The correct choice of charting library in a website or app can make the difference between a poor user experience and something that people will share and use over and over.
Here’s a list of 25 hand-picked libraries for graphs and charts that should hopefully serve as a useful reference guide.
Although limited to just 6 chart types, this HTML5-based library renders charts beautifully on screen and is very lightweight and simple to implement.
Another library that uses the HTML5 canvas element – CanvasJS works across all devices, includes interactivity and is easily themeable across 18 chart types.
A plugin that creates small inline charts (Sparklines) that are generated in the browser. A range of tiny charts can be customized with mouse-over interaction. This is a great tool for creating stock/fund prices inline with text, or as part of a mini dashboard.
A lightweight graphics library with an intuitive graphics API and an SVG renderer. The examples demonstrate not just charts, but simple games, animations and draggable shapes. Cool website too.
This is a comprehensive library that includes 90+ chart types. They offer not just charts but dashboard widgets, gauges, Gantt charts, heatmaps and a whole series of interactive maps. These are one of the big players in the charting world and claim to have 22,000 clients. Love their Charting Best Practices page.
Build interactive charts with options to render in HTML5, SVG, image or Flash. Some really modern and cleanly designed examples in the gallery – love the mini-dashboard option.
Plotly is all about importing data from a variety of sources (Excel, CSV, Access, GoogleDocs) and creating beautiful charts. You can export to PNG, SVG, PDF, or EPS and all charts are interactive.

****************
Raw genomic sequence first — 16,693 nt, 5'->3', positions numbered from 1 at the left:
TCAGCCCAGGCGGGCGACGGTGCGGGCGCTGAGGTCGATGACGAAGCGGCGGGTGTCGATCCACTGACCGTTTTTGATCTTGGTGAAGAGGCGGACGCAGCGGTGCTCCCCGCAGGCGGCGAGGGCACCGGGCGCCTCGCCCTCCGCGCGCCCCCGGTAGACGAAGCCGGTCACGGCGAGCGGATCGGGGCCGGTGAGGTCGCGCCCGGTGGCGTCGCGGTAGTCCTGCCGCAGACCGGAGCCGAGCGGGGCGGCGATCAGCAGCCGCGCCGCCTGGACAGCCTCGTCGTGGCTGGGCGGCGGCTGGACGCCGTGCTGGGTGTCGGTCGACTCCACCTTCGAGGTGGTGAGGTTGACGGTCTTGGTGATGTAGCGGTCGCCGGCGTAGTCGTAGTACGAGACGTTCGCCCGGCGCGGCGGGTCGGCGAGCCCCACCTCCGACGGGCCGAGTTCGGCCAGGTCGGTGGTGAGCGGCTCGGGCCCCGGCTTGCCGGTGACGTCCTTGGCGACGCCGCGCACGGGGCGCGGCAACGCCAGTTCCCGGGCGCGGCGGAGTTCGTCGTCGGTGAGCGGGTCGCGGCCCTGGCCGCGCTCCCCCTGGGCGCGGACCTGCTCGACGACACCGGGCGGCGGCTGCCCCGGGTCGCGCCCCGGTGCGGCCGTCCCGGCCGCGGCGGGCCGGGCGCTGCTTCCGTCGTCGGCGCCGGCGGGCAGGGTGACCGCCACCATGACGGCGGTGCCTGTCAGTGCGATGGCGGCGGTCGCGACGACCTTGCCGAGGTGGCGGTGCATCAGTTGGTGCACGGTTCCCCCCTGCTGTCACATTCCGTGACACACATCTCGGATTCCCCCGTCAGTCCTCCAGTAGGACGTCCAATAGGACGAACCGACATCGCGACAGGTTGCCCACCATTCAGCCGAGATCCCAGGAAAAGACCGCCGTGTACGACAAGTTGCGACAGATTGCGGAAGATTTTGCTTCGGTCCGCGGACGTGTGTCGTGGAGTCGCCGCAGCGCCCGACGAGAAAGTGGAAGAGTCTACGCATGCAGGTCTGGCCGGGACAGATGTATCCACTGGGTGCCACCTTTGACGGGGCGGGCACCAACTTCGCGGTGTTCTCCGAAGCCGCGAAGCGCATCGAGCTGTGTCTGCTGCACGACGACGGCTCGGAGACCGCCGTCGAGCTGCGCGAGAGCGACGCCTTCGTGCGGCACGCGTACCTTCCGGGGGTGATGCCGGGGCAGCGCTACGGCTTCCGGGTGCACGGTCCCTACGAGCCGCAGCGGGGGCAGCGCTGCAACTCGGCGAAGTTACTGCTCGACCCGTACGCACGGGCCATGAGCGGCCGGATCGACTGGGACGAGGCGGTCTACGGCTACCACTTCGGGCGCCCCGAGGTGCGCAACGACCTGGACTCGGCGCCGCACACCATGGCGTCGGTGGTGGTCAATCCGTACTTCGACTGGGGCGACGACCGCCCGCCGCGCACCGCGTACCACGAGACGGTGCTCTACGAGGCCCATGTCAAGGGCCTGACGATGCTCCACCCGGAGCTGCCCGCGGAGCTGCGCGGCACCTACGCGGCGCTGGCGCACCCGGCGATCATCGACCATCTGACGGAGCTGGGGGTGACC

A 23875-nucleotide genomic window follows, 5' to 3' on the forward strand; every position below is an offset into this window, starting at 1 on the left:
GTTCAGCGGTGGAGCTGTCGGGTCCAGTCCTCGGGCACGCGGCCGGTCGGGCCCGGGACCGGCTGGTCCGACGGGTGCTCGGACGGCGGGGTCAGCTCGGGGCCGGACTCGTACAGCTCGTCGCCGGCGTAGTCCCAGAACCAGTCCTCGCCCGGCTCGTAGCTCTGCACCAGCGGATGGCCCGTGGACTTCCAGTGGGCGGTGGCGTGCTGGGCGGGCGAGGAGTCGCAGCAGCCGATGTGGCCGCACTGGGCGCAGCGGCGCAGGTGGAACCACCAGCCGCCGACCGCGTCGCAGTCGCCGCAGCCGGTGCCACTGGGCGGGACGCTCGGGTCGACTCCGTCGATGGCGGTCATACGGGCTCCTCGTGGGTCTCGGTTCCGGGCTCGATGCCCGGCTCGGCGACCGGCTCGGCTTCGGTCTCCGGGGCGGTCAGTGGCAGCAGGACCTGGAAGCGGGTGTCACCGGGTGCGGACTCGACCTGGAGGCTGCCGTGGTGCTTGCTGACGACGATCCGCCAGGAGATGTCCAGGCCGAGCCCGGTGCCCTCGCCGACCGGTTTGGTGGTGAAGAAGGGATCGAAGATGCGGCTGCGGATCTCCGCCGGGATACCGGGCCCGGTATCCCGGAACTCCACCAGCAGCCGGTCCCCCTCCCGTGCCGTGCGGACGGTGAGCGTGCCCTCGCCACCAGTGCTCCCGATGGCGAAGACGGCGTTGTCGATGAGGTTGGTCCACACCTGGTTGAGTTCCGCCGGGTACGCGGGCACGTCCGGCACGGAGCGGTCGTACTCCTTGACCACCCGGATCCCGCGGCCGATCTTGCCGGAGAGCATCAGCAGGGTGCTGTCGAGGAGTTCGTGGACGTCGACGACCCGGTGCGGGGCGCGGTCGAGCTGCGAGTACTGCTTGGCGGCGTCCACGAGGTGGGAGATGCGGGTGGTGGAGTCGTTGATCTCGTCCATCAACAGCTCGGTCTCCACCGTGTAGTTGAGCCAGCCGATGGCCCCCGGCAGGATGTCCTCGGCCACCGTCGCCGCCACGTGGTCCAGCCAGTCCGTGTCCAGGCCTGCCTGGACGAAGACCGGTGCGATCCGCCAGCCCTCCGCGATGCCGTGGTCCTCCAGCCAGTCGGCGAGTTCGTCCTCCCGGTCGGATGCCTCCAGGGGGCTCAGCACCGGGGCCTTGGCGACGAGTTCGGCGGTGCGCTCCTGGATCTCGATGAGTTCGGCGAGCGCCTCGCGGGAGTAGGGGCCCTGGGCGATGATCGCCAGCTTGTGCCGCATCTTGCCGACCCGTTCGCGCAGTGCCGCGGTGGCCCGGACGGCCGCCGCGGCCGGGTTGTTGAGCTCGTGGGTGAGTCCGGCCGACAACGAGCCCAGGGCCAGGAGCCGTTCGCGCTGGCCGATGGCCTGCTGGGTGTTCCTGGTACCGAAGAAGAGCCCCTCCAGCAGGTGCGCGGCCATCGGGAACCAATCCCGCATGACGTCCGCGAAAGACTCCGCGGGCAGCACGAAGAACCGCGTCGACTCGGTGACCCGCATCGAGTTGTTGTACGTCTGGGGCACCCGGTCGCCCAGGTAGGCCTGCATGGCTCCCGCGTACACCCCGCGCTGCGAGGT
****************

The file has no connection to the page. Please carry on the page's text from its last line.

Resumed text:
Although not exclusively a chart library, this library does offer a range of chart types in its gallery, which includes a useful on-screen code editor. Free for non-commercial use.
ZoomCharts offer highly interactive HTML5 based charts with impressive results. The network chart is an awesome tool for the right type of data.
16. Google Charts
Google offers a good selection of cross-browser compatible charts, including older versions of IE by using VML. Free to use, the gallery demonstrates standard charts, gauges, maps, timelines, histograms, tables and more. This library is also used via an API for other chart engines and plugins such as WordPress Visualizer.
17. Dojo Charts
Dojo charting is a cross-browser 2D vector graphics API that renders charts using SVG. The Business Charts package also comes with a variety of interactive features including touch support for mobile. All of it is completely free and open-source.
18. Flotr 2
Flotr2 is a library for drawing HTML5 charts and graphs. It is a branch of flotr which removes the Prototype dependency and includes many improvements such as mobile support and custom chart types.
19. Zino UI Charts
21. Kendo UI Charts
22. Sencha Charts
The Sencha framework offers Rich, interactive charts built in HTML5 for touch devices. It includes support for native gestures on mobiles and tablets such as pinch-to-zoom and swipe-to-pan, which brings charts to life and massively improves UX.
To see how the top money managers use dynamic charts, see our post on the top 20 ranked fund websites. And feel free to drop us a comment to suggest any cool libraries for graphs and charts that we have missed in this list.